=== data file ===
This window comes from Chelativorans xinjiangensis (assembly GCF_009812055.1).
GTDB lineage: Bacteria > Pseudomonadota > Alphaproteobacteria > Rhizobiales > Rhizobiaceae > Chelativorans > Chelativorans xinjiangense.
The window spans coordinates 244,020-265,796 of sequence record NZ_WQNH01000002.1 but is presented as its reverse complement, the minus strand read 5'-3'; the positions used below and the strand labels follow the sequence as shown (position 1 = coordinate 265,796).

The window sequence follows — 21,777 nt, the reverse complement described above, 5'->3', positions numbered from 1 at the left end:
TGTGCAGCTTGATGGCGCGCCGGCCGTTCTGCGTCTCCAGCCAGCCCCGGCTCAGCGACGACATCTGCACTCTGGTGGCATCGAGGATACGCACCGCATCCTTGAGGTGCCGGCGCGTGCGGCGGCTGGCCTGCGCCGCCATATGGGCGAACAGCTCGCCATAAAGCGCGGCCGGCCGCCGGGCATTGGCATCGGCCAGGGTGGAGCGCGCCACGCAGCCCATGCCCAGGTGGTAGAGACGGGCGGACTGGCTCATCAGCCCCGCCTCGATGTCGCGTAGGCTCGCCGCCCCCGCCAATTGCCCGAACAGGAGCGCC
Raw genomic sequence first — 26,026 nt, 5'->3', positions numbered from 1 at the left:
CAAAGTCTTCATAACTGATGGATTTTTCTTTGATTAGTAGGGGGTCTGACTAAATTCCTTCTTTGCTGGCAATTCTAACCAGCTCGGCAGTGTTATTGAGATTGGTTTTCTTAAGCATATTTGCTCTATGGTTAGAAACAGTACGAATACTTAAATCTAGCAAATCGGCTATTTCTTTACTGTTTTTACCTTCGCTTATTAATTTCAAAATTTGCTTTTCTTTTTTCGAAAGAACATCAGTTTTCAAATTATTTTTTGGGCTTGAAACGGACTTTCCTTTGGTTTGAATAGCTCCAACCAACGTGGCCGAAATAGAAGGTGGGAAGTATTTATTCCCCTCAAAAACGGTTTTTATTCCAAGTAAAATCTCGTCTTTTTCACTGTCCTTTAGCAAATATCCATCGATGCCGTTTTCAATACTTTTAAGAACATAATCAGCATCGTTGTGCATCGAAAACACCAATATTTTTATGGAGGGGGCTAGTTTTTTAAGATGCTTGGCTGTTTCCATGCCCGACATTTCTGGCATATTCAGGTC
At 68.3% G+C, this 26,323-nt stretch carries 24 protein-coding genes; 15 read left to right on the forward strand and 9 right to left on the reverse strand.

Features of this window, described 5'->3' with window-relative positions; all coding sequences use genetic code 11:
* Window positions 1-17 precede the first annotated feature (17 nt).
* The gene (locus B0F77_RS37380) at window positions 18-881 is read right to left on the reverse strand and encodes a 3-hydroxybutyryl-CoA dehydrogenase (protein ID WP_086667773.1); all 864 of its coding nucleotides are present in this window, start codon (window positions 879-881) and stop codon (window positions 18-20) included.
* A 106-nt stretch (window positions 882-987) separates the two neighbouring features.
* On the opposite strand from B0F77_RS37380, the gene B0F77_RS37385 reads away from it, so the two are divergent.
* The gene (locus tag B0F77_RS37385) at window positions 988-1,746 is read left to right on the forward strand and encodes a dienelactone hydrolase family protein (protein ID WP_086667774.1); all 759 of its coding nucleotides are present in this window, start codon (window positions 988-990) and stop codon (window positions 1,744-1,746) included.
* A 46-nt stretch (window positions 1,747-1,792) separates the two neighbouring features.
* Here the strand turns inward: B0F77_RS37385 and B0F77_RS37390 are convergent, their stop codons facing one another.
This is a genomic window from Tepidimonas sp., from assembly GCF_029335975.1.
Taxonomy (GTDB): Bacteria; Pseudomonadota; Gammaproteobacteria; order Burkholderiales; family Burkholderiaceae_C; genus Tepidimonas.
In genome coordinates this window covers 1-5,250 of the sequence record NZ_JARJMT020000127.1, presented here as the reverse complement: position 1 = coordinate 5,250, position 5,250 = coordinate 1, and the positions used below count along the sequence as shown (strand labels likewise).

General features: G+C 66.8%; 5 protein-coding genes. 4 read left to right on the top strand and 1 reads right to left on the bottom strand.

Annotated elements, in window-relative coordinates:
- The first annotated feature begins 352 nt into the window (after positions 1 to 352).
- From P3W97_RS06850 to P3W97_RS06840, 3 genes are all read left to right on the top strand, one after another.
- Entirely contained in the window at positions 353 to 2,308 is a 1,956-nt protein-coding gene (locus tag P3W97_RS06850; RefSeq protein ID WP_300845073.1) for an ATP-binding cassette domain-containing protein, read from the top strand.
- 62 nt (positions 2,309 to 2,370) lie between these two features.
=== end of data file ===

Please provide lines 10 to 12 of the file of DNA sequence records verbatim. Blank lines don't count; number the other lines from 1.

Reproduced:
* Window positions 1-17 precede the first annotated feature (17 nt).
* The gene (locus B0F77_RS37380) at window positions 18-881 is read right to left on the reverse strand and encodes a 3-hydroxybutyryl-CoA dehydrogenase (protein ID WP_086667773.1); all 864 of its coding nucleotides are present in this window, start codon (window positions 879-881) and stop codon (window positions 18-20) included.
* A 106-nt stretch (window positions 882-987) separates the two neighbouring features.